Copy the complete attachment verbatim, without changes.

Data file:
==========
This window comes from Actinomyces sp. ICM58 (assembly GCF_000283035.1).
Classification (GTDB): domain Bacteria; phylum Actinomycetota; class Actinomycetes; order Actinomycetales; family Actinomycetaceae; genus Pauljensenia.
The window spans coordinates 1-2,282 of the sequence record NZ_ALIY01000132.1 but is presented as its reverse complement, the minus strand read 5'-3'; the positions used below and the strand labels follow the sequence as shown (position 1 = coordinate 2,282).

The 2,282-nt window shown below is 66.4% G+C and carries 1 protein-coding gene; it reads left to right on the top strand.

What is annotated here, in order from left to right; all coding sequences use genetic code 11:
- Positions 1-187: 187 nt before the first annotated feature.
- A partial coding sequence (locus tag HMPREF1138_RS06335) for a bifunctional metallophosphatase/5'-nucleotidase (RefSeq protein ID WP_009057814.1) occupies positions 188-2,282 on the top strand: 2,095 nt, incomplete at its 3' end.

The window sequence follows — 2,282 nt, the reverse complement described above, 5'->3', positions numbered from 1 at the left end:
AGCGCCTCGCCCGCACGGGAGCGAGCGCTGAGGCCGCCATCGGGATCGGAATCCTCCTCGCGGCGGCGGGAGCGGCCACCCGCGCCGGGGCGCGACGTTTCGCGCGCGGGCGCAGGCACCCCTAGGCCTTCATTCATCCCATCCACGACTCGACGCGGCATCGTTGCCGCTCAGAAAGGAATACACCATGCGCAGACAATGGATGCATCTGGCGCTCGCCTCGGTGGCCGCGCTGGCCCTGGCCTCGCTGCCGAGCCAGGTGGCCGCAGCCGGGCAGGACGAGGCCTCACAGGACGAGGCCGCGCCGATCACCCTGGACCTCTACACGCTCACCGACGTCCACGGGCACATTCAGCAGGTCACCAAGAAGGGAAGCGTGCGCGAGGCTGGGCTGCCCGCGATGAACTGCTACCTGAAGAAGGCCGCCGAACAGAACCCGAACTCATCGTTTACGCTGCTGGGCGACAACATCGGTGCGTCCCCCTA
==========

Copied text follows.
This window comes from Actinomyces sp. ICM58 (assembly GCF_000283035.1).
Classification (GTDB): domain Bacteria; phylum Actinomycetota; class Actinomycetes; order Actinomycetales; family Actinomycetaceae; genus Pauljensenia.
The window spans coordinates 1-2,282 of the sequence record NZ_ALIY01000132.1 but is presented as its reverse complement, the minus strand read 5'-3'; the positions used below and the strand labels follow the sequence as shown (position 1 = coordinate 2,282).

The 2,282-nt window shown below is 66.4% G+C and carries 1 protein-coding gene; it reads left to right on the top strand.

What is annotated here, in order from left to right; all coding sequences use genetic code 11:
- Positions 1-187: 187 nt before the first annotated feature.
- A partial coding sequence (locus tag HMPREF1138_RS06335) for a bifunctional metallophosphatase/5'-nucleotidase (RefSeq protein ID WP_009057814.1) occupies positions 188-2,282 on the top strand: 2,095 nt, incomplete at its 3' end.

The window sequence follows — 2,282 nt, the reverse complement described above, 5'->3', positions numbered from 1 at the left end:
AGCGCCTCGCCCGCACGGGAGCGAGCGCTGAGGCCGCCATCGGGATCGGAATCCTCCTCGCGGCGGCGGGAGCGGCCACCCGCGCCGGGGCGCGACGTTTCGCGCGCGGGCGCAGGCACCCCTAGGCCTTCATTCATCCCATCCACGACTCGACGCGGCATCGTTGCCGCTCAGAAAGGAATACACCATGCGCAGACAATGGATGCATCTGGCGCTCGCCTCGGTGGCCGCGCTGGCCCTGGCCTCGCTGCCGAGCCAGGTGGCCGCAGCCGGGCAGGACGAGGCCTCACAGGACGAGGCCGCGCCGATCACCCTGGACCTCTACACGCTCACCGACGTCCACGGGCACATTCAGCAGGTCACCAAGAAGGGAAGCGTGCGCGAGGCTGGGCTGCCCGCGATGAACTGCTACCTGAAGAAGGCCGCCGAACAGAACCCGAACTCATCGTTTACGCTGCTGGGCGACAACATCGGTGCGTCCCCCTA